In terms of external communication, you can bring your mobile phones. The two main mobile network operators available are Orange Caraïbe and Digicel. Nonetheless, bear in mind that SIM cards are not compatible, so you must unlock your mobile device before departure if you simply wish to purchase a new SIM. However, the network quality is by no means guaranteed during this expedition.
For this reason we are equipped with a satellite telephone in case of any problems. This will be useful in giving news to our loved ones every day from the logbook we keep. The logbook will be on the internet, accessible to everyone.
An internet connection will occasionally be available, depending on the different stages of the expedition.

A list of items to bring will be sent to all participants. (Clothing, medications, equipment, etc.)


During this expedition, there is no fuss, so forget your conventional bed and four-star hotels. For the majority of nights, we will all sleep in the same “carbet”. These are hut-like wooden shelters without walls, typical of American Indian cultures, where we will be able to hang our hammocks fitted with mosquito nets.
For hundreds of years, Guianans and Brazilians alike have used them for shelter. Their large shady area allows some of the cool night breeze to flow through while providing protection in case of rain.

The team:

Solène Touzeau
After completing a Masters in Biology of Organisms and Populations from the University of Burgundy in 2011, she joined the Objectif Sciences International NGO in June 2012, and became a Scientific Educator on the Biotech Connection camp.
In 2013, she accepted a position as Manager of the PERCEPTION research program.
Since then, she has coordianted different camps, such as “Up among the Trees”, “Along the River” as well as “The Sun and its Secrets”.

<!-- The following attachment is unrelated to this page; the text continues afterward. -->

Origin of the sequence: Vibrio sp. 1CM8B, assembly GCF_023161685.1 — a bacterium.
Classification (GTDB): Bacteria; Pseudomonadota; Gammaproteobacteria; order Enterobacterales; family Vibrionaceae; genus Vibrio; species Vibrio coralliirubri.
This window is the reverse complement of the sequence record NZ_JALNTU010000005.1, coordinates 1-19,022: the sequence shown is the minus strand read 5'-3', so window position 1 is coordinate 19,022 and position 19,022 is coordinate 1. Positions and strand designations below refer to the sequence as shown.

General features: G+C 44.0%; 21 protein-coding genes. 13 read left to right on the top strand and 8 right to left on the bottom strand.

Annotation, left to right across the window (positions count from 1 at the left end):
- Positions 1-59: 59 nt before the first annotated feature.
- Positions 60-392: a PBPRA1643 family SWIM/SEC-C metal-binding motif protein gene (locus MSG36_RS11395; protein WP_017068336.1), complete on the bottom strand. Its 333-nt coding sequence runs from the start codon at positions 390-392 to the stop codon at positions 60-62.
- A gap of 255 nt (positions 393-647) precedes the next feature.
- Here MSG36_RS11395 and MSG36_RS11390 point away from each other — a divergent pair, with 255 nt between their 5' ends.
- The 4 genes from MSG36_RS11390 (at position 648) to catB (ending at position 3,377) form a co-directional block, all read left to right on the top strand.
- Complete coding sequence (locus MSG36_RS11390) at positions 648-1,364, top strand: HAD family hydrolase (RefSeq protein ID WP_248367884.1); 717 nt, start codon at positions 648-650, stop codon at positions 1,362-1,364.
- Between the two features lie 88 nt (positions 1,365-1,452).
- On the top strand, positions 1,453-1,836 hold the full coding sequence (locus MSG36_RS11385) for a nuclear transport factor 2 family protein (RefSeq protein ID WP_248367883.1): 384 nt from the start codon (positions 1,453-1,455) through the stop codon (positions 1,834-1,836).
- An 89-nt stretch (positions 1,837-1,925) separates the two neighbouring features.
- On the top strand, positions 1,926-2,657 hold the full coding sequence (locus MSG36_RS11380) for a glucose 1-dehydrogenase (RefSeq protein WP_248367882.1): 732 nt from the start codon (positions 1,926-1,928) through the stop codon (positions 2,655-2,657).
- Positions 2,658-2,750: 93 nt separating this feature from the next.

The first expedition of the PERCEPTION program is a test expedition in French Guiana. Registration is already open and the number of places for this first expedition is limited!

Frequently asked questions:

Q1: Is there a risk of insect or animal bites and, if so, what are they?

Mosquitos are present but, contrary to popular belief, there are far fewer in the forest where we will spend much of our time. Bring mosquito repellents and wear long sleeves and long trousers in the evenings.
Relatively few species of snakes in French Guiana are venomous (coral snakes and rattlesnakes) and the legendary anaconda is only a potential danger to humans if it is above 5 meters in length. A degree of caution and care needs to be taken, although snakes generally only attack if they feel threatened or if they are stepped on, just like anywhere else in the world.
Spiders and scorpions:
Not only are tarantulas and other scorpions not found at the bottom of every pair of shoes, but they are also rarely aggressive, unless they feel threatened. Developing good reflexes will be part of our daily life.
Ants are more bothersome, to the extent that there are lots of them and their bite can be slightly more painful than ants found in France. It is preferable to wear closed-in, high-top shoes.

Q2: Are there any safety hazards with respect to the water that is consumed on this trip?

Tap water on the coastline and in the main coastal towns extending inland is drinkable.
In the forest, bring water bottles and water purification tablets (Micropur, for example) just in case.

Q3: Which vaccines are compulsory?

Yellow fever vaccine is compulsory. For those who have already had it, the protection lasts at least 10 years. (A yellow fever vaccination certificate is required when entering French Guiana.)
Vaccines for Hepatitis A and B are advised, and it is preferable to ensure that your booster vaccines for tetanus and polio are up to date.
For our trip, the typhoid vaccine, rabies vaccine and antimalarial treatment are strongly recommended.